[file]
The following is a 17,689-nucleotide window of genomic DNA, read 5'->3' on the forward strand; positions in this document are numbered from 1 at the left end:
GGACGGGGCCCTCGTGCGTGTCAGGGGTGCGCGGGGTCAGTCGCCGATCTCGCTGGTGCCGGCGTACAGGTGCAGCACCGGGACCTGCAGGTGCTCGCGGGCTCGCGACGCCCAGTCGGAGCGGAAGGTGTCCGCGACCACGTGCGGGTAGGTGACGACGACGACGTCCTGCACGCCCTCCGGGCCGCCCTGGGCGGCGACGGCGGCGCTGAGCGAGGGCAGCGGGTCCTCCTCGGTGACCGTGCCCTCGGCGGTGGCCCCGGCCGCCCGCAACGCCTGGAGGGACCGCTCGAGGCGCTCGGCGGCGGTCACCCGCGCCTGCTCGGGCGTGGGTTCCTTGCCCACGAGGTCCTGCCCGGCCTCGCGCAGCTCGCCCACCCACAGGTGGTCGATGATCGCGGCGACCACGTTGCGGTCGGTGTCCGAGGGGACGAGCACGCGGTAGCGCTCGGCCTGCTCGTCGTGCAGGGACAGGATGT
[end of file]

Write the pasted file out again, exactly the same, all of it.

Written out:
The following is a 17,689-nucleotide window of genomic DNA, read 5'->3' on the forward strand; positions in this document are numbered from 1 at the left end:
GGACGGGGCCCTCGTGCGTGTCAGGGGTGCGCGGGGTCAGTCGCCGATCTCGCTGGTGCCGGCGTACAGGTGCAGCACCGGGACCTGCAGGTGCTCGCGGGCTCGCGACGCCCAGTCGGAGCGGAAGGTGTCCGCGACCACGTGCGGGTAGGTGACGACGACGACGTCCTGCACGCCCTCCGGGCCGCCCTGGGCGGCGACGGCGGCGCTGAGCGAGGGCAGCGGGTCCTCCTCGGTGACCGTGCCCTCGGCGGTGGCCCCGGCCGCCCGCAACGCCTGGAGGGACCGCTCGAGGCGCTCGGCGGCGGTCACCCGCGCCTGCTCGGGCGTGGGTTCCTTGCCCACGAGGTCCTGCCCGGCCTCGCGCAGCTCGCCCACCCACAGGTGGTCGATGATCGCGGCGACCACGTTGCGGTCGGTGTCCGAGGGGACGAGCACGCGGTAGCGCTCGGCCTGCTCGTCGTGCAGGGACAGGATGT